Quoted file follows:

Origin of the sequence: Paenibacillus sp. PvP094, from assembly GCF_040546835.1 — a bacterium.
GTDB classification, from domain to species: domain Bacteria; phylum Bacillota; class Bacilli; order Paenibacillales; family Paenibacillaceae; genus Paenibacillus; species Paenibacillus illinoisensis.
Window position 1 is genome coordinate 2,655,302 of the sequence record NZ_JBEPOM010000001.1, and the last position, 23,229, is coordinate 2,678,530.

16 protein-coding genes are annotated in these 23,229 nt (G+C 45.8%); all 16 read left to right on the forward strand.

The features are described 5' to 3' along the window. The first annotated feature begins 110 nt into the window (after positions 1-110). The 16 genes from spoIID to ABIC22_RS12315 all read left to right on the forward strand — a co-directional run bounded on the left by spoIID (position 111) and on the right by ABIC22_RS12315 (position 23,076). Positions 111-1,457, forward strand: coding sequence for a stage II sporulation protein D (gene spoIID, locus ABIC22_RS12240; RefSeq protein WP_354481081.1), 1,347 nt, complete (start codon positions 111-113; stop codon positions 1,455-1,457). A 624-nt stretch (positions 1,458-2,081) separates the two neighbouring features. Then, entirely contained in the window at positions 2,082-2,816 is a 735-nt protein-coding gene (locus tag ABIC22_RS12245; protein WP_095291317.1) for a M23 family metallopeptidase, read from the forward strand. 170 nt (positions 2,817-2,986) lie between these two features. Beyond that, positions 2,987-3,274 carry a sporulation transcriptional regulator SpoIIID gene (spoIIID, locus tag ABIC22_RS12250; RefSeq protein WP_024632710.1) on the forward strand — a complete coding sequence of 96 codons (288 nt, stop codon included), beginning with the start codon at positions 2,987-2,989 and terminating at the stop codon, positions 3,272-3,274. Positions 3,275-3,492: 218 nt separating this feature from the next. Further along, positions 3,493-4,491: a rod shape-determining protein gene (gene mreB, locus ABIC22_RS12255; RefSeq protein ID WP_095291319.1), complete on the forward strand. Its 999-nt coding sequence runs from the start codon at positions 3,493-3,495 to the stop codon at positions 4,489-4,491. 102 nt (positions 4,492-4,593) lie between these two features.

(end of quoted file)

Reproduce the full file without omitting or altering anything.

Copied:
Origin of the sequence: Paenibacillus sp. PvP094, from assembly GCF_040546835.1 — a bacterium.
GTDB classification, from domain to species: domain Bacteria; phylum Bacillota; class Bacilli; order Paenibacillales; family Paenibacillaceae; genus Paenibacillus; species Paenibacillus illinoisensis.
Window position 1 is genome coordinate 2,655,302 of the sequence record NZ_JBEPOM010000001.1, and the last position, 23,229, is coordinate 2,678,530.

16 protein-coding genes are annotated in these 23,229 nt (G+C 45.8%); all 16 read left to right on the forward strand.

The features are described 5' to 3' along the window. The first annotated feature begins 110 nt into the window (after positions 1-110). The 16 genes from spoIID to ABIC22_RS12315 all read left to right on the forward strand — a co-directional run bounded on the left by spoIID (position 111) and on the right by ABIC22_RS12315 (position 23,076). Positions 111-1,457, forward strand: coding sequence for a stage II sporulation protein D (gene spoIID, locus ABIC22_RS12240; RefSeq protein WP_354481081.1), 1,347 nt, complete (start codon positions 111-113; stop codon positions 1,455-1,457). A 624-nt stretch (positions 1,458-2,081) separates the two neighbouring features. Then, entirely contained in the window at positions 2,082-2,816 is a 735-nt protein-coding gene (locus tag ABIC22_RS12245; protein WP_095291317.1) for a M23 family metallopeptidase, read from the forward strand. 170 nt (positions 2,817-2,986) lie between these two features. Beyond that, positions 2,987-3,274 carry a sporulation transcriptional regulator SpoIIID gene (spoIIID, locus tag ABIC22_RS12250; RefSeq protein WP_024632710.1) on the forward strand — a complete coding sequence of 96 codons (288 nt, stop codon included), beginning with the start codon at positions 2,987-2,989 and terminating at the stop codon, positions 3,272-3,274. Positions 3,275-3,492: 218 nt separating this feature from the next. Further along, positions 3,493-4,491: a rod shape-determining protein gene (gene mreB, locus ABIC22_RS12255; RefSeq protein ID WP_095291319.1), complete on the forward strand. Its 999-nt coding sequence runs from the start codon at positions 3,493-3,495 to the stop codon at positions 4,489-4,491. 102 nt (positions 4,492-4,593) lie between these two features.